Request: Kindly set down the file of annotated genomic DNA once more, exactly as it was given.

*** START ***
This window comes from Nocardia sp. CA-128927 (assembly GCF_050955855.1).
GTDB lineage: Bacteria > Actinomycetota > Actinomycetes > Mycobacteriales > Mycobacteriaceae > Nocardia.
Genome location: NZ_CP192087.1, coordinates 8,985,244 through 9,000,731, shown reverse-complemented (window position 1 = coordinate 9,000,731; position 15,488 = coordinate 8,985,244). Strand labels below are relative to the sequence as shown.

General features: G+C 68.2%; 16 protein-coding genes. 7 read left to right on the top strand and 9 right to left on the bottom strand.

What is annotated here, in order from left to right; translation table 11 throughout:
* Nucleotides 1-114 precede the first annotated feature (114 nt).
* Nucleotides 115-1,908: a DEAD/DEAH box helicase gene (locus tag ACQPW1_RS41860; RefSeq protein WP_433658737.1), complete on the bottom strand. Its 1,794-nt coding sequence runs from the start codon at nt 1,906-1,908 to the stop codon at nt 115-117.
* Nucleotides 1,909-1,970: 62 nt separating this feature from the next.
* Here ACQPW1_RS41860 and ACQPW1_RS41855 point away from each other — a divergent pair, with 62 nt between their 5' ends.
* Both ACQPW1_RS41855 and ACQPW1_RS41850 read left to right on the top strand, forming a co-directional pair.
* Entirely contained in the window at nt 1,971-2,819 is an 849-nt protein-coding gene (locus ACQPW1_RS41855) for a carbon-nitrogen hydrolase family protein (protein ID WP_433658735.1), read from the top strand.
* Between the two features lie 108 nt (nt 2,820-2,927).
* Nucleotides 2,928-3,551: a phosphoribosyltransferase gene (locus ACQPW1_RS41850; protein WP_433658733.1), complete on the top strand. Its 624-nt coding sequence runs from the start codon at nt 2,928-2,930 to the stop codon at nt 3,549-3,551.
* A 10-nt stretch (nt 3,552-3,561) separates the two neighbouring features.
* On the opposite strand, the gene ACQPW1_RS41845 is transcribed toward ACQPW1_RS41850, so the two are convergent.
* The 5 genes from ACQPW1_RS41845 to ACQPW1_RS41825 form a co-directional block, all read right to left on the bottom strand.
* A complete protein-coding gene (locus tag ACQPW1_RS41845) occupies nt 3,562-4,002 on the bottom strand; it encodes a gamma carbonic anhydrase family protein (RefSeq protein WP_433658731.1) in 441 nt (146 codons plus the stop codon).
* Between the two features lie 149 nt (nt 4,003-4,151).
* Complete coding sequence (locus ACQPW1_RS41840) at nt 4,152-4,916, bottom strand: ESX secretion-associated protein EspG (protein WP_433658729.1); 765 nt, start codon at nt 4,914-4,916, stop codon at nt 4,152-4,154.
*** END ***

This window comes from Nocardia sp. CA-128927 (assembly GCF_050955855.1).
GTDB lineage: Bacteria > Actinomycetota > Actinomycetes > Mycobacteriales > Mycobacteriaceae > Nocardia.
Genome location: NZ_CP192087.1, coordinates 8,985,244 through 9,000,731, shown reverse-complemented (window position 1 = coordinate 9,000,731; position 15,488 = coordinate 8,985,244). Strand labels below are relative to the sequence as shown.

General features: G+C 68.2%; 16 protein-coding genes. 7 read left to right on the top strand and 9 right to left on the bottom strand.

What is annotated here, in order from left to right; translation table 11 throughout:
* Nucleotides 1-114 precede the first annotated feature (114 nt).
* Nucleotides 115-1,908: a DEAD/DEAH box helicase gene (locus tag ACQPW1_RS41860; RefSeq protein WP_433658737.1), complete on the bottom strand. Its 1,794-nt coding sequence runs from the start codon at nt 1,906-1,908 to the stop codon at nt 115-117.
* Nucleotides 1,909-1,970: 62 nt separating this feature from the next.
* Here ACQPW1_RS41860 and ACQPW1_RS41855 point away from each other — a divergent pair, with 62 nt between their 5' ends.
* Both ACQPW1_RS41855 and ACQPW1_RS41850 read left to right on the top strand, forming a co-directional pair.
* Entirely contained in the window at nt 1,971-2,819 is an 849-nt protein-coding gene (locus ACQPW1_RS41855) for a carbon-nitrogen hydrolase family protein (protein ID WP_433658735.1), read from the top strand.
* Between the two features lie 108 nt (nt 2,820-2,927).
* Nucleotides 2,928-3,551: a phosphoribosyltransferase gene (locus ACQPW1_RS41850; protein WP_433658733.1), complete on the top strand. Its 624-nt coding sequence runs from the start codon at nt 2,928-2,930 to the stop codon at nt 3,549-3,551.
* A 10-nt stretch (nt 3,552-3,561) separates the two neighbouring features.
* On the opposite strand, the gene ACQPW1_RS41845 is transcribed toward ACQPW1_RS41850, so the two are convergent.
* The 5 genes from ACQPW1_RS41845 to ACQPW1_RS41825 form a co-directional block, all read right to left on the bottom strand.
* A complete protein-coding gene (locus tag ACQPW1_RS41845) occupies nt 3,562-4,002 on the bottom strand; it encodes a gamma carbonic anhydrase family protein (RefSeq protein WP_433658731.1) in 441 nt (146 codons plus the stop codon).
* Between the two features lie 149 nt (nt 4,003-4,151).
* Complete coding sequence (locus ACQPW1_RS41840) at nt 4,152-4,916, bottom strand: ESX secretion-associated protein EspG (protein WP_433658729.1); 765 nt, start codon at nt 4,914-4,916, stop codon at nt 4,152-4,154.